Visually, a vibrant palette and slick choreography are the order of the day.
The warm hues of designer Tanya McCallin’s looming sets complement the
concentrated ochres and rusts of the Sevillians’ attire; in the bright sunlit
square (lighting design, Paule Constable), an orange tree and a water conduit
add a dash of ‘realism’. Wealthy passers-by stroll nonchalantly; children
skip and prance, their comings and goings overseen by the watchful military
guard. The choral numbers are meticulously manoeuvred; there is scarcely an
urchin’s footstep or whirling parasol that is out of place. It is all very
pretty and eye-pleasing, but the overall effect is rather soulless; the
participants seem to perform for us, rather than engage with each other.
The same is true of the flamenco dancing in Act 2: the fancy footwork and
showmanship (choreographer, Arthur Pita, revived by Sirena Tocco) remind one of
a Christmas Nutcracker, designed to please the eyes and ears, without
overly troubling the heart and mind.
Given the foregrounding of these highly managed ensemble routines, the
omission of the Act 4 chorus at opening of last act is both surprising and a
disappointment. And, there are some redundant ‘extras’: if the donkey in
Act 1 looked perplexed as to its purpose, the decision to introduce Escamillo
on horseback is even more unfathomable. McCallin’s high walls have swung
inwards to create the cramped and darkened locale of Lillas Pastia’s inn;
there is hardly room to swing the proverbial cat, let alone ride a horse.
Fortunately, Georgian mezzo-soprano Anita Rachvelishvili, in the title role,
offered much recompense. Passionate and committed, Rachvelishvili’s voice is
huge, but also mellow and luxurious — although it is stronger at the bottom
than the top. She used the sultry, exotic colours of her lower register to
dominate the stage. Physically too she emphasised Carmen’s earthy sexuality,
acting with untamed abandon, dismissive of moral boundaries, ruthlessly
targetting her prey. I’m not sure that we needed to see quite so much leg, or
quite so often. Rachvelishvili seemed to spend much of the opera with her skirt
hitched up to her hips, legs astride the hapless males who strayed into her
clutches; indeed, even when she promised to perform a special dance for Don
JosÈ, in his honour, this Carmen promptly lay down and bared her flesh. The
unalloyed sluttishness was rather overdone and diminished rather than increased
Carmen rather overwhelmed her JosÈ, Robert Alagna, in the first two acts;
this gypsy is no ‘victim’ of patriarchal and racial oppression, simply a
‘bad girl’ who destroys her man. Alagna sang with his customary projection
— indeed, a little less ‘con belto’ would have been nice at times — but
the intonation was disappointingly inconsistent — most lamentably at the
pianissimo close of his Act 2 Flower Aria, where Alagna’s tender
cadence was marred by flat pitch. The acting was rather perfunctory to begin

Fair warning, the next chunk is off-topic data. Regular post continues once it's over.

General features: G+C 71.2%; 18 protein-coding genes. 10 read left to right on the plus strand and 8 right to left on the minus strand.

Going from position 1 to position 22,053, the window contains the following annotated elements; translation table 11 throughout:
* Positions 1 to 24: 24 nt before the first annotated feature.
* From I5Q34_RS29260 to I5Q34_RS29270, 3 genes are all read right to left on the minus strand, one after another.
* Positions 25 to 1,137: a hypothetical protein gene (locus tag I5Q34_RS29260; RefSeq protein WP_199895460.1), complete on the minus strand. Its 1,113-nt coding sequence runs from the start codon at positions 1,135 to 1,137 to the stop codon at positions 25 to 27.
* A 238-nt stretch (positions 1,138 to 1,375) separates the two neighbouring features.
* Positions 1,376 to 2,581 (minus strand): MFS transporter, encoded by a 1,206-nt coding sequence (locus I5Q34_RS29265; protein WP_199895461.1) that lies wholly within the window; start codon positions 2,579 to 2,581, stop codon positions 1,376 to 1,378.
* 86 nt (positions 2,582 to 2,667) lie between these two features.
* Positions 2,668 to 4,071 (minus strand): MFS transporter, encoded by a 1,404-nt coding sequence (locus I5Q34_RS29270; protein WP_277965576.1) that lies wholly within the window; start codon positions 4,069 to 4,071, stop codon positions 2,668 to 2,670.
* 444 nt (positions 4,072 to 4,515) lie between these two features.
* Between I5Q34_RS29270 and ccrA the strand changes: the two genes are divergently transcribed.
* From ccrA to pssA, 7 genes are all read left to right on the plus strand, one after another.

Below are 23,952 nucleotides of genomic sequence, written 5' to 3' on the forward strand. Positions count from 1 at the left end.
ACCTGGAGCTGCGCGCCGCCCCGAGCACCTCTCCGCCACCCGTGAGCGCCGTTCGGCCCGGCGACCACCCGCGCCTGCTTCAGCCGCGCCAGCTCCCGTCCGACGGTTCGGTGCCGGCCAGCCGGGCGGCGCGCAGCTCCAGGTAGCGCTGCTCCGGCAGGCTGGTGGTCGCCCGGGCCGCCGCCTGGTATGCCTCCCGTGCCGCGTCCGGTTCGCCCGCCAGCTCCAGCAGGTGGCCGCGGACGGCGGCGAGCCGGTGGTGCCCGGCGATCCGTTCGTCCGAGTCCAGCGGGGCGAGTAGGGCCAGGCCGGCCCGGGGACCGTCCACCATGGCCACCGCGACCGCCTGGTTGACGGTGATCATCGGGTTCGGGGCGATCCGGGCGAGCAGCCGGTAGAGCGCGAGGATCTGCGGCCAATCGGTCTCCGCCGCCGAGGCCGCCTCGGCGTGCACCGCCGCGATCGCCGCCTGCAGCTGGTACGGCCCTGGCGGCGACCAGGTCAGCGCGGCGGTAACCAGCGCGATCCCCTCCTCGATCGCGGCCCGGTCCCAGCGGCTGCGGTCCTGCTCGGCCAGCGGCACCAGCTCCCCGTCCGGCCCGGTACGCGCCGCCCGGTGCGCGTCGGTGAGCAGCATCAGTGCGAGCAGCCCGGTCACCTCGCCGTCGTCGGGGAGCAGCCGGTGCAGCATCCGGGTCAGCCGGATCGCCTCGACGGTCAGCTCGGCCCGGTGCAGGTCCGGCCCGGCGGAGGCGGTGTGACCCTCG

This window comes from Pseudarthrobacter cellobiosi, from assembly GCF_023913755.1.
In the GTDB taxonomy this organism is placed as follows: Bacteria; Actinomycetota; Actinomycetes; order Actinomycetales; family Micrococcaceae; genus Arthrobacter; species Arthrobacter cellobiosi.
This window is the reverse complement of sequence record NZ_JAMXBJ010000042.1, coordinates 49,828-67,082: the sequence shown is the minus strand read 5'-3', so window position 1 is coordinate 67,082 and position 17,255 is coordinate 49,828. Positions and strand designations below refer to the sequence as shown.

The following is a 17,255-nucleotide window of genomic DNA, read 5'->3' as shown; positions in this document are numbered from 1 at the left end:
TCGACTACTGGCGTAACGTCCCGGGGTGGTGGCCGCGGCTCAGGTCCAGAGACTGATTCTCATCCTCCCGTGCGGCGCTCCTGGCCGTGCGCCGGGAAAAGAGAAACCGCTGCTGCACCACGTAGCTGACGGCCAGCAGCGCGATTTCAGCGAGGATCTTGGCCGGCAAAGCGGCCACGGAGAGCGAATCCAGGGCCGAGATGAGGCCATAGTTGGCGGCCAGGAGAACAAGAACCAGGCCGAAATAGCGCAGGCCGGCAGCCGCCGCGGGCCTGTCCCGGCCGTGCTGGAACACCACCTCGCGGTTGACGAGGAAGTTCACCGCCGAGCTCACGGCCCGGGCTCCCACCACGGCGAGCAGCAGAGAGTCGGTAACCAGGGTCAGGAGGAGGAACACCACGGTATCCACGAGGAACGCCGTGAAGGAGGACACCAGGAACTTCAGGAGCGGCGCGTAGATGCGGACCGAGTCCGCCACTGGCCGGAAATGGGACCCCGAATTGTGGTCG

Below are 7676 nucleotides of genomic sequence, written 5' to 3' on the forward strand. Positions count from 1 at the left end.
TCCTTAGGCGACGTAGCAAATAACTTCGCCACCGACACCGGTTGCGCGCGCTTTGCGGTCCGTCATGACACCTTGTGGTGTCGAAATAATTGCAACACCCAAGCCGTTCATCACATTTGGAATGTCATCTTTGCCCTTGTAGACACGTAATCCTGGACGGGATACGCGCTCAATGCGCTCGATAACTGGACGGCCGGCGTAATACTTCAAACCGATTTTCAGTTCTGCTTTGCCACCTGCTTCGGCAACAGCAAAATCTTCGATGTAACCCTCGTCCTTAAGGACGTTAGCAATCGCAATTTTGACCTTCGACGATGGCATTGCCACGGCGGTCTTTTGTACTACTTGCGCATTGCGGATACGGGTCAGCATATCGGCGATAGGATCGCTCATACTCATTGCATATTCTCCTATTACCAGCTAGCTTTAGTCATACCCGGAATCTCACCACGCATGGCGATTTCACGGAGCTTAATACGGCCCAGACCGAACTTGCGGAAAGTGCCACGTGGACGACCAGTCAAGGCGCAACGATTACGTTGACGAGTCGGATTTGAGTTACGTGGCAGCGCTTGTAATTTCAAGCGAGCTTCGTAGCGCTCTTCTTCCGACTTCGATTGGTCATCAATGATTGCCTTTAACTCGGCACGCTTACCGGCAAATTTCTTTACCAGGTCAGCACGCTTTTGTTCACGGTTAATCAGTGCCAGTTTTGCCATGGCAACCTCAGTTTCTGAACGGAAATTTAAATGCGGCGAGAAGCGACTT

with but in Act 4 Alagna did begin to convey Don JosÈ’s torment, credibly
portraying the complexity of the pitiable soldier’s divided affections and
There was little rapport between VerÛnica Cangemi’s MicaÎla and JosÈ:
in the opening act, the reunited childhood friends sang side-by-side, clutching
hands and facing the audience — again, singing to us, rather than each other.
JosÈ’s perfunctory kiss — blink and you’ll miss it — suggested he mind
was occupied with nostalgic thoughts of his much-missed mother rather than with
amorous inclinations. The Argentinian Cangemi struggled technically — the top
was insecure and there was some vocal roughness, but ‘Je dis que rien ne
m’Èpouvante’ communicated sincere feeling.
Italian bass-baritone Vito Priante sang well enough, but didn’t make much
impact dramatically as Escamillo. A few poses ‡ la toreador astride
the table-top do not alone fashion a hero of the bull-ring.
In the secondary roles, baritone Ashley Riches (MoralËs) and French bass
Nicolas Courjal (Zuniga) made a stronger impression; the latter evinced the
masculine power and authoritative presence that both Alagna and Priante at
times lacked. Irish mezzo-soprano Rachel Kelly (like Riches, a Jette Parker
Young Artist) was strong as MercÈdËs, and she was neatly complemented by
Simona Mihai’s bawdy Frasquita.
The ROH Orchestra sounded ragged at times; Daniel Oren’s conducting was
somewhat unpredictable — the overture began with breakneck swiftness, before
trailing off dispiritingly; the Habanera was sleepily sluggish. In particular,
the dancers in the second act seemed disconcerted by the irregular tempo, but
throughout stage-to-pit co-ordination was weak. There was some fine individual
instrumental playing but the parts didn’t add up to an accomplished whole.
There are several changes of cast to come in this production run, which
continues until 9th January, including two more acclaimed Carmens:
Anna Caterina Antonacci and Christine Rice. They will have a challenge to match
the uninhibited, almost reckless, abandon of Rachvelishvili’s blazing
Cast and production information:
Carmen, Anita Rachvelishvili; Don JosÈ, Roberto Alagna; Escamillo,
Vito Priante; MicaÎla, VerÛnica Cangemi; Frasquita, Simona Mihai; MercÈdËs,
Rachel Kelly; Le DancaÔre,Adrian Clarke; Le Remendado, Stuart Patterson;
Zuniga, Nicolas Courjal; MoralËs, Ashley Riches; Director, Francesca Zambello;
Revival director, Duncan Macfarland; Conductor, Daniel Oren; Designs, Tanya
McCallin; Lighting design, Paule Constable; Choreography, Arthur Pita; Revival
choreographer, Sirena Tocco; Fight director, Mike Loades; Revival fight
director, Natalie Dakin; Royal Opera Chorus; Orchestra of the Royal Opera
House. Royal Opera House, Covent Garden, Monday 16th December 2013.